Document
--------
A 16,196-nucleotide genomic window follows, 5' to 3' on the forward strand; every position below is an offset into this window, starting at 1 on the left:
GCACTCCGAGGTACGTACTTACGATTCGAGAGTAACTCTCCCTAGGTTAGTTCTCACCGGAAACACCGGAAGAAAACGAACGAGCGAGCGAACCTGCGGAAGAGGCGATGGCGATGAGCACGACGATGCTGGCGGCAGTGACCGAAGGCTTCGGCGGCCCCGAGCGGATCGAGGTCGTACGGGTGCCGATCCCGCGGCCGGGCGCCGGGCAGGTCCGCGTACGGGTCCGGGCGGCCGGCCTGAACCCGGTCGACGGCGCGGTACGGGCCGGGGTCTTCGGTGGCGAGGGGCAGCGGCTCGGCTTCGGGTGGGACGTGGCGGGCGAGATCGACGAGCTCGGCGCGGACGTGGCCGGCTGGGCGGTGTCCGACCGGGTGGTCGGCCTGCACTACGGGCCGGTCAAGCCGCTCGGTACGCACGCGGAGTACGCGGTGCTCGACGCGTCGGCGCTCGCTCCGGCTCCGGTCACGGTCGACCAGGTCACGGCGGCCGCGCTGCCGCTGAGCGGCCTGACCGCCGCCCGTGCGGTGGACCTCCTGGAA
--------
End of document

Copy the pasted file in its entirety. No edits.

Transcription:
A 16,196-nucleotide genomic window follows, 5' to 3' on the forward strand; every position below is an offset into this window, starting at 1 on the left:
GCACTCCGAGGTACGTACTTACGATTCGAGAGTAACTCTCCCTAGGTTAGTTCTCACCGGAAACACCGGAAGAAAACGAACGAGCGAGCGAACCTGCGGAAGAGGCGATGGCGATGAGCACGACGATGCTGGCGGCAGTGACCGAAGGCTTCGGCGGCCCCGAGCGGATCGAGGTCGTACGGGTGCCGATCCCGCGGCCGGGCGCCGGGCAGGTCCGCGTACGGGTCCGGGCGGCCGGCCTGAACCCGGTCGACGGCGCGGTACGGGCCGGGGTCTTCGGTGGCGAGGGGCAGCGGCTCGGCTTCGGGTGGGACGTGGCGGGCGAGATCGACGAGCTCGGCGCGGACGTGGCCGGCTGGGCGGTGTCCGACCGGGTGGTCGGCCTGCACTACGGGCCGGTCAAGCCGCTCGGTACGCACGCGGAGTACGCGGTGCTCGACGCGTCGGCGCTCGCTCCGGCTCCGGTCACGGTCGACCAGGTCACGGCGGCCGCGCTGCCGCTGAGCGGCCTGACCGCCGCCCGTGCGGTGGACCTCCTGGAA